by Pete Singer, editorial director
May 18, 2010 – The flash memory market is young and growing, according to Eli Harari, founder, chairman and CEO of SanDisk Corp (Milpitas, CA). Speaking at The ConFab in Las Vegas, Harari said to expect a lot of growth in legacy computer products (digital cameras, digital camcorders, GPS, MP3 players, gaming, USB flash drive, and e-books), mobile applications and various computing applications, including netbooks, notebooks, tablets and mobile internet devices. He said this growth will be measured by million of gigabytes of data: about 10M in 2010, 20M in 2011, 40M in 2012, and 75M in 2013.
Harari, who has served as CEO of SanDisk since the company’s founding in 1988, described how flash memory storage evolved from the early days in the ’90s, where it was mostly used for industrial and military applications, early development of digital film and early PDAs. From 2000-2009, the digital consumer revolution found flash used as a ubiquitous, strategic enabler for portable personal content, and for the early days of the mobile internet, including 3G networks, iPhone and mobile apps and social networking.
|Eli Harari, Sandisk|
"What really drove flash to become such an important technology was very much the fact that we were able to drive the cost down relentlessly and very successfully,” Harari said.
NAND saw significant cost reductions from 2005-2009, on the order of 45%-65%, due to the move from 200mm to 300mm wafers, the introduction of mega-fabs, increased automation and immersion lithography. There was also a move from single-level cell (SLC), which offers higher performance for applications that are less cost-sensitive, to multi-level cell (MLC) which offers high performance at an attractive cost-per-bit. All of these rapid technology transitions resulted in unprecedented productivity, he pointed out.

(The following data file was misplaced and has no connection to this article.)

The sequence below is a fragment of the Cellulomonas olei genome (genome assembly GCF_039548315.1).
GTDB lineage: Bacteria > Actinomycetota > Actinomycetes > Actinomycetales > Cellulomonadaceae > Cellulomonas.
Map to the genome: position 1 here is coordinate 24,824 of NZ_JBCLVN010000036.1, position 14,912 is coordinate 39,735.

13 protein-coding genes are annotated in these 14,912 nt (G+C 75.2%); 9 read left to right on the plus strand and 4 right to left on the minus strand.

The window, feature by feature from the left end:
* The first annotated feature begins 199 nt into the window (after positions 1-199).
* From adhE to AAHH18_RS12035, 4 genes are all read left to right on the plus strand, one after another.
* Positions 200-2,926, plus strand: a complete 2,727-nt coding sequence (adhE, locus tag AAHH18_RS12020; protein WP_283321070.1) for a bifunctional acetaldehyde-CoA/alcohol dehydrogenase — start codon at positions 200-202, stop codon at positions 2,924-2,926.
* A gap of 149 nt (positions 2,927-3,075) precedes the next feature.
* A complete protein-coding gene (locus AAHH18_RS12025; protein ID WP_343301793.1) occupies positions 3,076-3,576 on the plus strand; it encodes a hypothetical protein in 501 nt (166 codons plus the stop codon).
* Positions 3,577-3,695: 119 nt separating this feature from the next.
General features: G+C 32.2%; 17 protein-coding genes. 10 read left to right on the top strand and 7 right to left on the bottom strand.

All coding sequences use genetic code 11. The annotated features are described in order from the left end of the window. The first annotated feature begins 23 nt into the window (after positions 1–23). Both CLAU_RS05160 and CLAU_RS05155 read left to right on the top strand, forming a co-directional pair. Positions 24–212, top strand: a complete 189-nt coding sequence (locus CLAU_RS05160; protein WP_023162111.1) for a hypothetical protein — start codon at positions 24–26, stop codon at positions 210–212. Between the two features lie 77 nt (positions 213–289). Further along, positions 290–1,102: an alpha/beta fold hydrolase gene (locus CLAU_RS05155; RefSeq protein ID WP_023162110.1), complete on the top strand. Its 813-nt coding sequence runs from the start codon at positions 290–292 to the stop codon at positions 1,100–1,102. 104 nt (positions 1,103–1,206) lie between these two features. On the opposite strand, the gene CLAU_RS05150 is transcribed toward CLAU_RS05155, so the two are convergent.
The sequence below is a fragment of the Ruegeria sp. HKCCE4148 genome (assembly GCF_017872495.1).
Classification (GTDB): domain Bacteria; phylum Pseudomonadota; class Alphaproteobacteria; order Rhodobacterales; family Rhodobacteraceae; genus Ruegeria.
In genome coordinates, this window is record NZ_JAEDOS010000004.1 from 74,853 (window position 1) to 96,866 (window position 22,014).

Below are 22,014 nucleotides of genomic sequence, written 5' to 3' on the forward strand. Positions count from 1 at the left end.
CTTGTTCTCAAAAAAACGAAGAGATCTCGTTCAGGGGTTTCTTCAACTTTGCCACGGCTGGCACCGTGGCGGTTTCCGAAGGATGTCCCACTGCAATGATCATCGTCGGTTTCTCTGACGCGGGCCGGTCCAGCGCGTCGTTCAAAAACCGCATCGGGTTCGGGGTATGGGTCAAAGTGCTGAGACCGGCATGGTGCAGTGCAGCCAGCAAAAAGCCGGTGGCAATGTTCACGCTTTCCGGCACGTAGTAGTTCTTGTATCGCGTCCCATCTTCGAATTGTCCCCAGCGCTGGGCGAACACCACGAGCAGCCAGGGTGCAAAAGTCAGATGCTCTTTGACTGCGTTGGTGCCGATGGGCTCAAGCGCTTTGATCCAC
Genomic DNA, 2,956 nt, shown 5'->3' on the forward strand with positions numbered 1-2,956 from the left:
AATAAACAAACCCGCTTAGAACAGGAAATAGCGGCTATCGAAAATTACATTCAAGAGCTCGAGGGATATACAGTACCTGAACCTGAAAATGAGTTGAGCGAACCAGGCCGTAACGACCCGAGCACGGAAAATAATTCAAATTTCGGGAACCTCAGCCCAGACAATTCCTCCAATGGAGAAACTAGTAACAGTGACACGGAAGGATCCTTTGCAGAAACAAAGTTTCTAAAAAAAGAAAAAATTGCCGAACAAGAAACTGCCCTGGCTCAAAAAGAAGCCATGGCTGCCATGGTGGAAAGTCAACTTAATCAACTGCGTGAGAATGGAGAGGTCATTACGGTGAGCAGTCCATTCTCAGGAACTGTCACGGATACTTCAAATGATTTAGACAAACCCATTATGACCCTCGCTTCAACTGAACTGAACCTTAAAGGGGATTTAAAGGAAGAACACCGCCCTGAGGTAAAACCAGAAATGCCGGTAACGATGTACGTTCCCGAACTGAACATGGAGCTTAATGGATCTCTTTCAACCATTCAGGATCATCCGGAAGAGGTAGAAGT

From 2010-2013, Harari expects continued cost reductions, but at a slower pace of ~25% annually. He sees a transition from MLC to three-bit technology (called X3) for about 50% of NAND bits. SanDisk put X3 into production in the first part of 2008 using the company’s standard 56nm flash technology. X3 provides more than 20% more die per wafer compared to standard MLC memory on the same technology node.
Looking down the road, Harari sees potential in 3D read/write memory in the form of a scalable cross-point diode array. Joint development with Toshiba is now underway in Yokkaichi, Japan, and although they have made good progress with the read/write layer, it is not yet ready for production. "At x8 equivalent, and given our know-how in 3D diode arrays, we believe 3D R/W is the most likely successor for NAND in the coming decade,” he said. "It could usher the second solid-state drive wave."
How will NAND and post-NAND fabs look in the coming decade? Harari said existing NAND mega-fabs at 1Xnm will be highly depreciated, generating attractive margins and "throwing off a long tail of cash." New NAND mega-fabs will be pricey (~$8B for 200,000 wafers/month), will need to support EUV, and will need to adapt to post-NAND technologies production, Harari predicts. While the NAND transition from SLC to MLC took three years (2002-2005), the transition to post-NAND will be more complex, expect for an extended period of overlapping NAND and post-NAND designs in production, he believes.
Like many semiconductor manufacturers, SanDisk’s capital expenditures dropped dramatically in 2009. Harari said the company spent 48% of revenue on capex in 2007 and 2008 ($1.86B and $1.62B, respectively), but only 10% ($370M) in 2009. In 2010, he expects that $700M-$900M will be spent, or about 20% of revenue. "We believe that growing demand should drive a healthy industry-wide supply/demand balance in 2010, likely to continue into 2011," he said. The Toshiba-Sandisk JV fabs (Fab 3 and Fab 4) are rapidly transitioning to 32nm X3 and X4 technology, he said. "In 2010/2011 we are planning to acquire our 50% of remaining unused capacity in Fab4." Harari also noted that the industry has not built a new NAND fab in the past 2 years. "Investment in new NAND fabs will require healthy demand/supply balance, which is a prerequisite to a reasonable ROI on the massive capex required for a new megafab." — P.S.